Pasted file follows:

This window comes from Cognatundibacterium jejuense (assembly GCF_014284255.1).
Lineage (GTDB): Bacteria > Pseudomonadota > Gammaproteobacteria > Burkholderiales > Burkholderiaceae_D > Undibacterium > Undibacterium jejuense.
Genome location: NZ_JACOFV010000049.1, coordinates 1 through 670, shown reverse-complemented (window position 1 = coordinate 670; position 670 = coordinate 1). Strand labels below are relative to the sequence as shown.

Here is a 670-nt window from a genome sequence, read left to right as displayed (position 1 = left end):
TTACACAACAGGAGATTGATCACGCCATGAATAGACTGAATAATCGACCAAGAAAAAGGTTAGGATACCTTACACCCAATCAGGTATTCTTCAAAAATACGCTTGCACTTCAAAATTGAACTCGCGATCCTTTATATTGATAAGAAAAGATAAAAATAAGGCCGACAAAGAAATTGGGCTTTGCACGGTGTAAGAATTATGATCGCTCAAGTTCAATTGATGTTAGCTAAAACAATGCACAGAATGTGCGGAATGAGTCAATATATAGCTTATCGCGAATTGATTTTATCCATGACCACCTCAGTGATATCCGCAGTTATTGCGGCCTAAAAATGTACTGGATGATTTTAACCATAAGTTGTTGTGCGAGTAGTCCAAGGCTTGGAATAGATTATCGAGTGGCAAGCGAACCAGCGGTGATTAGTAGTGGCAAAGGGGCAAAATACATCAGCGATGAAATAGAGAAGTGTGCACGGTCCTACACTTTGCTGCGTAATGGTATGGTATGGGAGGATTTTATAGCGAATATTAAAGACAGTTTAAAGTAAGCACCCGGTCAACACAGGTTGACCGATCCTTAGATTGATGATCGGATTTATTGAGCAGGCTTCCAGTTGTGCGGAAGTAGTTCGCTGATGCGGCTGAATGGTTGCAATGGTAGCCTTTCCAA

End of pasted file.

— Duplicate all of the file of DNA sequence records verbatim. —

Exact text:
This window comes from Cognatundibacterium jejuense (assembly GCF_014284255.1).
Lineage (GTDB): Bacteria > Pseudomonadota > Gammaproteobacteria > Burkholderiales > Burkholderiaceae_D > Undibacterium > Undibacterium jejuense.
Genome location: NZ_JACOFV010000049.1, coordinates 1 through 670, shown reverse-complemented (window position 1 = coordinate 670; position 670 = coordinate 1). Strand labels below are relative to the sequence as shown.

Here is a 670-nt window from a genome sequence, read left to right as displayed (position 1 = left end):
TTACACAACAGGAGATTGATCACGCCATGAATAGACTGAATAATCGACCAAGAAAAAGGTTAGGATACCTTACACCCAATCAGGTATTCTTCAAAAATACGCTTGCACTTCAAAATTGAACTCGCGATCCTTTATATTGATAAGAAAAGATAAAAATAAGGCCGACAAAGAAATTGGGCTTTGCACGGTGTAAGAATTATGATCGCTCAAGTTCAATTGATGTTAGCTAAAACAATGCACAGAATGTGCGGAATGAGTCAATATATAGCTTATCGCGAATTGATTTTATCCATGACCACCTCAGTGATATCCGCAGTTATTGCGGCCTAAAAATGTACTGGATGATTTTAACCATAAGTTGTTGTGCGAGTAGTCCAAGGCTTGGAATAGATTATCGAGTGGCAAGCGAACCAGCGGTGATTAGTAGTGGCAAAGGGGCAAAATACATCAGCGATGAAATAGAGAAGTGTGCACGGTCCTACACTTTGCTGCGTAATGGTATGGTATGGGAGGATTTTATAGCGAATATTAAAGACAGTTTAAAGTAAGCACCCGGTCAACACAGGTTGACCGATCCTTAGATTGATGATCGGATTTATTGAGCAGGCTTCCAGTTGTGCGGAAGTAGTTCGCTGATGCGGCTGAATGGTTGCAATGGTAGCCTTTCCAA